Pacific Pests, Pathogens and Weeds - Online edition

Pacific Pests, Pathogens, Weeds & Pesticides

Coconut spike moth (111)

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  • Narrow distribution. Southeast Asia. On coconut and oil palm, mostly. There are conflicting views on whether this moth is a pest. Nut fall occurs naturally, with the number adjusted to reserves of the palm; if the moth accounts for 10% then natural nutfall will be less, so that the overall effect on yield is negligible.
  •  Eggs are laid at the base of flowers and leaves; the larvae bore into female flowers causing them to fall.
  • Natural enemies: wasp parastoids are known.
  • Cultural control: in the Philippines MAWA hybrids are thought to be more susceptible.
  • Chemical control: none recommended: unlikely to be economic, and insecticides will kill the parasitoids. Additionally, the pest status of this insect is uncertain
Common Name

Coconut spike moth, oil palm bunch moth

Scientific Name

Tirathaba rufivena, but probably at least three species exist.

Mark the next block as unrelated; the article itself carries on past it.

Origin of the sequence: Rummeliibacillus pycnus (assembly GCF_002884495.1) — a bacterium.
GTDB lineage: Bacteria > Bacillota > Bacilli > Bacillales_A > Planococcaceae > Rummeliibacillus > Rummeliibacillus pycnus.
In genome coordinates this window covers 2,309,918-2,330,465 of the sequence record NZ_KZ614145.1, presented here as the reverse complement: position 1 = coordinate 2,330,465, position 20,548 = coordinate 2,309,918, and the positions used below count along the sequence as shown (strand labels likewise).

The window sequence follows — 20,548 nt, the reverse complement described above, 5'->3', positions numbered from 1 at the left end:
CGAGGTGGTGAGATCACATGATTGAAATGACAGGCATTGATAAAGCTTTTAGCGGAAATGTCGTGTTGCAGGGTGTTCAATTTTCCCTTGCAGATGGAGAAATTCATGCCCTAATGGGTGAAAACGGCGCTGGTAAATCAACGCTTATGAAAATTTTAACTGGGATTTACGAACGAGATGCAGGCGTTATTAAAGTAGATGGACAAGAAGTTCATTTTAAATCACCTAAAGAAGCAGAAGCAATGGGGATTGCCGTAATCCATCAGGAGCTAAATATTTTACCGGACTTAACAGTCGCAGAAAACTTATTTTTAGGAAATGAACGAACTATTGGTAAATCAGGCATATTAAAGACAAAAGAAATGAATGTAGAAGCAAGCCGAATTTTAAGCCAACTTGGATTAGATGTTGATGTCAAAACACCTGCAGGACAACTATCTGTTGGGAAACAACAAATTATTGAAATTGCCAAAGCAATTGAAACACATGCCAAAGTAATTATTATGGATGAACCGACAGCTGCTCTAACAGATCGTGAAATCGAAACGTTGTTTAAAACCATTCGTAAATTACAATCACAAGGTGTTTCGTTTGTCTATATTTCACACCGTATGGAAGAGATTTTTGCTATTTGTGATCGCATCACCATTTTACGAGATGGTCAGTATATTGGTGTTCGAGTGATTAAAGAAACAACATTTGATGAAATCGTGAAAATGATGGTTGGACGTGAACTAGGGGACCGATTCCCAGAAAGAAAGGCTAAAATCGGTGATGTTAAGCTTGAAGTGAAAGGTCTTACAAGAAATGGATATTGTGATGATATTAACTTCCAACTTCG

AUTHOR Gahame Jackson
1Information from Waterhouse DF, Norris KR (1987) Tirathaba rufivena (Walker). Biological Control Pacific Prospects. Inkata Press; and 2Swaine G (1971) Agricultural Zoology in Fiji. Her Majesty's Stationery Office. London; and from CABI (2019) Tirathaba rufivena (coconut spike moth). Crop Protection Compendium. ( Photo 1 Gerald McCormack, Cook Islands Biodiversity & Natural Heritage. (

Produced with support from the Australian Centre for International Agricultural Research under project PC/2010/090: Strengthening integrated crop management research in the Pacific Islands in support of sustainable intensification of high-value crop production, implemented by the University of Queensland and the Secretariat of the Pacific Community.

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